By Jordan Pie - Qualified Nutritionist, GAPS Practitioner & Food Photographer
There are roughly 3 million Australians living with depression. Australia is the second highest country prescribed with antidepressants in the world (Iceland is #1). In my humble opinion, conventional medicine tackles depression totally wrong. Rather than investigating the underlying cause(s) (aka what actually creates that depression), many doctors immediately reach for their prescription pad to offer and prescribe a drug. Antidepressant drugs don’t cure the disease; they just mask the symptoms.
So What Causes Depression?
Depression is complex. However, it can stem from a number of different root causes such as; past trauma or pain, gut imbalances, heavy metals, toxic mould exposure, chronic stress, Epstein-Barr virus, Lyme disease and more. Both depression and anxiety are linked to high inflammation, nutrient deficiencies and imbalances in the gut flora, all of which can be linked back to consuming gluten. So is eliminating gluten from the diet to help alleviate depressive symptoms something that is completely overlooked?
Gluten & Depression
Have you ever wondered why you crave chips, pies, lollies, chocolate and/ or ice-cream when you’re feeling sad or emotional? It’s because wheat-filled foods like these trigger a release of serotonin (our feel-good hormone) as well as morphine-like substances that create an addiction. So what this means is that gluten can be seen as a ‘drug’. So many of my clients tell me that they need and have intense cravings for things like lollies, cakes, beer, chocolate, cookies etc and they’re never really satisfied with ‘just one cookie’ they’ll always end up going back for more no matter how much willpower they have. Some individuals (those with mental disorders, autism or people with severe gut issues) can tend to throw tantrums when those foods they love and crave are taken away from them, just like a drug addict would if they weren’t given their drug fix, and they would start to get withdrawals. So although these foods may improve your mood for the moment, they can also lead to weight gain, sleep issues, candida overgrowth, low energy and fatigue, skin issues as well as make your depression symptoms worse.
So not only is gluten addictive, numerous studies have linked gut bacterial imbalances with major depressive disorder and mood changes. Our gut flora is responsible for producing 90% of our serotonin, 70% of our dopamine (our feel good and calming hormones), producing certain vitamins, helping us to digest and absorb food and so much more. So nurturing your gut bacteria and making sure they’re in the correct balance means you’re more likely to feel mentally balanced too. In some people consuming gluten also causes inflammation in the gut. This inflammation will affect how that person absorbs essential nutrients such as B Vitamins, zinc and Vitamin D, and as a result, it can generate symptoms of anxiety and depression because they’re critical to having balanced moods.
Once you’ve removed gluten from your diet, adopt an anti-inflammatory diet and lifestyle. This means eating a nutrient-dense, whole foods diet, getting enough sleep, managing your stress, exercising, connecting with nature, get plenty of Vitamin D from sensible sunbathing and of course nourishing your gut.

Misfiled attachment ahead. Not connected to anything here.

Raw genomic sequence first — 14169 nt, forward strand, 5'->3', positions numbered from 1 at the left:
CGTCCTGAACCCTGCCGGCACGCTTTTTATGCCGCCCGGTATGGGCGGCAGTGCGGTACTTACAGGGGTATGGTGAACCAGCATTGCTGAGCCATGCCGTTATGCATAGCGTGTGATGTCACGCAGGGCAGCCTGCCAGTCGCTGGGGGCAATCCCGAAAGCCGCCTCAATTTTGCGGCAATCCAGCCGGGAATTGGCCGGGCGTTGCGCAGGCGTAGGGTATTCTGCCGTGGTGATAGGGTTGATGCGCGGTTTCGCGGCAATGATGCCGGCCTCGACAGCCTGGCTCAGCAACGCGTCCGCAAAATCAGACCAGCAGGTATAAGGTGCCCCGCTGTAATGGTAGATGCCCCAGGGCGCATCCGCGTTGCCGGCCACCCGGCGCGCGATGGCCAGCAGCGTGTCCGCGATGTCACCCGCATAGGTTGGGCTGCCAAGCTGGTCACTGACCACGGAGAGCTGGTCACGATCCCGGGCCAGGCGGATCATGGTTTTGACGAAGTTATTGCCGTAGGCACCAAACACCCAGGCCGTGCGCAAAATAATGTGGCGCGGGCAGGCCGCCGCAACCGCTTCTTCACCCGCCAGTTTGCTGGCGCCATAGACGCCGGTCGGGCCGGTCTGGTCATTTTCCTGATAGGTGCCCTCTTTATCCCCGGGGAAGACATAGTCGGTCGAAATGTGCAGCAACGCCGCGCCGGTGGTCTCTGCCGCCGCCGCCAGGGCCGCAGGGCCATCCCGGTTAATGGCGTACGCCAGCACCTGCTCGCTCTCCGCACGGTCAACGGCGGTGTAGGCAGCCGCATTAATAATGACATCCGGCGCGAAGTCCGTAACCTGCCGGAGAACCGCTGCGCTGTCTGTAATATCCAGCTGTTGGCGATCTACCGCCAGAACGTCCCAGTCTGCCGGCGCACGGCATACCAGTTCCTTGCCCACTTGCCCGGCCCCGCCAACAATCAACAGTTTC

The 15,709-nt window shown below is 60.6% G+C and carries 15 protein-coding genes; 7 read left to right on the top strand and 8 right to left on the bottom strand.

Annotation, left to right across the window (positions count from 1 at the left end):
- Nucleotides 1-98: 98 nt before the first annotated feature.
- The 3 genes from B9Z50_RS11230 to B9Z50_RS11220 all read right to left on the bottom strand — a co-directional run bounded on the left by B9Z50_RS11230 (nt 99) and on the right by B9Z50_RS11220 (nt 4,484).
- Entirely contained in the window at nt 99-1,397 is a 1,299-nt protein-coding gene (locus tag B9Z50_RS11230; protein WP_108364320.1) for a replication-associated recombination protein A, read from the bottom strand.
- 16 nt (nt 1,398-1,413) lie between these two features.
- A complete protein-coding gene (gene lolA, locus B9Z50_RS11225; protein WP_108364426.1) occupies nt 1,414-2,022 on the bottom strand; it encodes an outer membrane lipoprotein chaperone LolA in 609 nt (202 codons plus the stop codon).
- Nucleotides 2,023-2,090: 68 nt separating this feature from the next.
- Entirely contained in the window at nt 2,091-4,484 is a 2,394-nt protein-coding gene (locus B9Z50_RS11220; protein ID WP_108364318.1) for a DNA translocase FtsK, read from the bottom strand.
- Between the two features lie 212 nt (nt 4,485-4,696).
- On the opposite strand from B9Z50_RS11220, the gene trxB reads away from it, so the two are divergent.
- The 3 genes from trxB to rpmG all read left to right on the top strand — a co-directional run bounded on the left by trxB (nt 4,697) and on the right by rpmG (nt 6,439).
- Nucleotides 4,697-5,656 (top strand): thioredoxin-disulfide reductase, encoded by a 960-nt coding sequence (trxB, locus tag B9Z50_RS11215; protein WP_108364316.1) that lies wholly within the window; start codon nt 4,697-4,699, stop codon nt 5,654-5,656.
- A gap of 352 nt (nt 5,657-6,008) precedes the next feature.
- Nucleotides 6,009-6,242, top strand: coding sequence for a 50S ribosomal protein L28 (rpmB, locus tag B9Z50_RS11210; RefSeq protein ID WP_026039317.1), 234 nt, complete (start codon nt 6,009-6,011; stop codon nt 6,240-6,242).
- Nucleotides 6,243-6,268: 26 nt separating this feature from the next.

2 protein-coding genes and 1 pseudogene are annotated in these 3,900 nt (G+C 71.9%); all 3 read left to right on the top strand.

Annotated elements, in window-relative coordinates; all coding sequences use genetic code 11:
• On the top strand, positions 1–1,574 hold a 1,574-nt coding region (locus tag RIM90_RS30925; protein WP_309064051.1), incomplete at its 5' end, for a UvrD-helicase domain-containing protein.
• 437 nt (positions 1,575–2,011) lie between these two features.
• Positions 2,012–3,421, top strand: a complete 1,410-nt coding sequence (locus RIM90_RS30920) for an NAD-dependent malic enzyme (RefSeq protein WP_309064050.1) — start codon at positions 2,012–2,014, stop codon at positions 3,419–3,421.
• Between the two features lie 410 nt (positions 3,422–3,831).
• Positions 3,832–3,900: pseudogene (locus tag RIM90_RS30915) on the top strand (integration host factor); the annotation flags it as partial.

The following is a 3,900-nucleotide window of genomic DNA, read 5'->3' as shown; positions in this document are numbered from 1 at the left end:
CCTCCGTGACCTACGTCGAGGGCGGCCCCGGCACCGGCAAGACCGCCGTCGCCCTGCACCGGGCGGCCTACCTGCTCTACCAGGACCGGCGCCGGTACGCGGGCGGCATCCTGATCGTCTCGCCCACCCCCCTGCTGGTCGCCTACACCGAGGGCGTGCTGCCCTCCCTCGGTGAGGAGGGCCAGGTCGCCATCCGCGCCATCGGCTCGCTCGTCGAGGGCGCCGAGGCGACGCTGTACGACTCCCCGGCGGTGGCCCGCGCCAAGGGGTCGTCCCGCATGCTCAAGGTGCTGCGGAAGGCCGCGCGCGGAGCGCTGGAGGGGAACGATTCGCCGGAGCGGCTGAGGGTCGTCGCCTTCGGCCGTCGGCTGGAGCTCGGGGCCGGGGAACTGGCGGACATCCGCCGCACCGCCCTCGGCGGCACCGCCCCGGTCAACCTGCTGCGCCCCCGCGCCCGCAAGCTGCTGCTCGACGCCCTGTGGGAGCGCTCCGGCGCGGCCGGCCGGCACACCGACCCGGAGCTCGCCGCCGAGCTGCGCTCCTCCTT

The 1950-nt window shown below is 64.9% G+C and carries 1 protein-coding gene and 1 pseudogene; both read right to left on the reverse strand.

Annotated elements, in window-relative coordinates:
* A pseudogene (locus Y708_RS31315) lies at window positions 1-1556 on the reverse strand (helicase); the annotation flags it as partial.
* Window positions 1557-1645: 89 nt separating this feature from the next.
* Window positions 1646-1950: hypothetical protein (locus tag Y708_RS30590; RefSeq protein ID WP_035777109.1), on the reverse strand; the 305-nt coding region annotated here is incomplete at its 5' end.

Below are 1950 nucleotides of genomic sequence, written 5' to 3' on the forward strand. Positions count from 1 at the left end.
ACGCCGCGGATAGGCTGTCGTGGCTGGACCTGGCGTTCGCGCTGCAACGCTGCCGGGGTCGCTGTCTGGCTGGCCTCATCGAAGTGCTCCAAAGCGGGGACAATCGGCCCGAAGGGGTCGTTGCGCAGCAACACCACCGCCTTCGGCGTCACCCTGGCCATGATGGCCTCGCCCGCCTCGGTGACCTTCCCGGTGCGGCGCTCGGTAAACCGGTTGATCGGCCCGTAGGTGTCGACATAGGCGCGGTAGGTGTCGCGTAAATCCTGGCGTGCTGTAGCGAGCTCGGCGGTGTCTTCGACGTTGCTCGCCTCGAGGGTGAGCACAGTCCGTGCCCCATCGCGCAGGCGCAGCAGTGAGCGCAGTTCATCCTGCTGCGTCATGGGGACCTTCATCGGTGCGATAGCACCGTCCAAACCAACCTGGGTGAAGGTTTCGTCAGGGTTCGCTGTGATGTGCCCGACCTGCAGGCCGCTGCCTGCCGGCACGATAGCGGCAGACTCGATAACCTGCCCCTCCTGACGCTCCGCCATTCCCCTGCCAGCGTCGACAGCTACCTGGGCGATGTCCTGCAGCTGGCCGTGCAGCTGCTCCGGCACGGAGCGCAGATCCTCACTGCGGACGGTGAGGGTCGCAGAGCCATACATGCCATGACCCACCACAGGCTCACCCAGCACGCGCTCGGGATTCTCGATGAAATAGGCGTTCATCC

According to MD Mark Hyman “gluten is the main allergen and food that causes bad brain reactions. Eliminating it can be life-changing for the majority with both brain and mood problems”. So fad or no fad, I personally believe that eliminating gluten 100% from your diet is worth a try. What’s the worst that could happen? You start to feel less bloated, experience less brain fog, better concentration, less headaches, improved digestion, perhaps you may even begin to feel calmer and more at peace rather than anxious and stressed out.
I would also highly recommend you begin to investigate other possible underlying causes that could be contributing to depression. These include gut issues (SIBO, leaky gut, dysbiosis, infections, etc.), chronic infections (viral, bacterial, fungal), low vitamin D levels, exposure to heavy metals and mould or other biotoxins, past trauma and more. If you need help and guidance with this, please seek the help of a good functional medical practitioner that can do the proper tests so you can have the answers and direction you need.
If you’re after more information on this topic, I would highly encourage those of you who are interested to watch the following documentary; What’s With Wheat for more information. I’ve also written a few more blogs that may help you have a better understanding of just how damaging gluten and wheat can be.
Yours in health and happiness
Please note that removing gluten alone may not cure your depression. If you’re currently experiencing depressive symptoms and would like to delve deeper into how you can support and improve your health through nutrition, then I would highly recommend you book in to have a one-on-one consultation with myself or with your chosen healthcare practitioner. You can contact me here for more information on consultations if you feel like you’re in need of more support and guidance with this. If you are at risk for suicide, or other harm or injury, please do not try and treat it on your own. There is help. For crisis support, please call the Lifeline 24-hour line on 13 11 14 or seek other help (such as a hospital emergency room or doctor’s care.)
Jordan’s Website - Life of Pie